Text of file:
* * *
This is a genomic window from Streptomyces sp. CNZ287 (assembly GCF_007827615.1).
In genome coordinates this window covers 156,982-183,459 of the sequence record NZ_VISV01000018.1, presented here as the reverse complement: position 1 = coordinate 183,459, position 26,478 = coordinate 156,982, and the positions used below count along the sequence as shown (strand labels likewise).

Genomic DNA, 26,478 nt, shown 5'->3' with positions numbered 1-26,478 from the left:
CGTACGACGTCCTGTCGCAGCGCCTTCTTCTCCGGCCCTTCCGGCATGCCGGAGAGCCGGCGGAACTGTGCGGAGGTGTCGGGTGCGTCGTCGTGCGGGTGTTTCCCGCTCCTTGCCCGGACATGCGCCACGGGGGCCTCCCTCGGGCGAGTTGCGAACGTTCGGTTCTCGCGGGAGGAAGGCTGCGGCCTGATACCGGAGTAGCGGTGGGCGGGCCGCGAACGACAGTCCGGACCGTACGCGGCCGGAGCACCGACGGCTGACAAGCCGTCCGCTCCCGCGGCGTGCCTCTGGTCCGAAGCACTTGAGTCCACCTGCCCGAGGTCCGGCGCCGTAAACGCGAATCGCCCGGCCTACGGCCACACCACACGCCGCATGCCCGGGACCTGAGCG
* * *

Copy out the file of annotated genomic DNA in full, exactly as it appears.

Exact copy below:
This is a genomic window from Streptomyces sp. CNZ287 (assembly GCF_007827615.1).
In genome coordinates this window covers 156,982-183,459 of the sequence record NZ_VISV01000018.1, presented here as the reverse complement: position 1 = coordinate 183,459, position 26,478 = coordinate 156,982, and the positions used below count along the sequence as shown (strand labels likewise).

Genomic DNA, 26,478 nt, shown 5'->3' with positions numbered 1-26,478 from the left:
CGTACGACGTCCTGTCGCAGCGCCTTCTTCTCCGGCCCTTCCGGCATGCCGGAGAGCCGGCGGAACTGTGCGGAGGTGTCGGGTGCGTCGTCGTGCGGGTGTTTCCCGCTCCTTGCCCGGACATGCGCCACGGGGGCCTCCCTCGGGCGAGTTGCGAACGTTCGGTTCTCGCGGGAGGAAGGCTGCGGCCTGATACCGGAGTAGCGGTGGGCGGGCCGCGAACGACAGTCCGGACCGTACGCGGCCGGAGCACCGACGGCTGACAAGCCGTCCGCTCCCGCGGCGTGCCTCTGGTCCGAAGCACTTGAGTCCACCTGCCCGAGGTCCGGCGCCGTAAACGCGAATCGCCCGGCCTACGGCCACACCACACGCCGCATGCCCGGGACCTGAGCG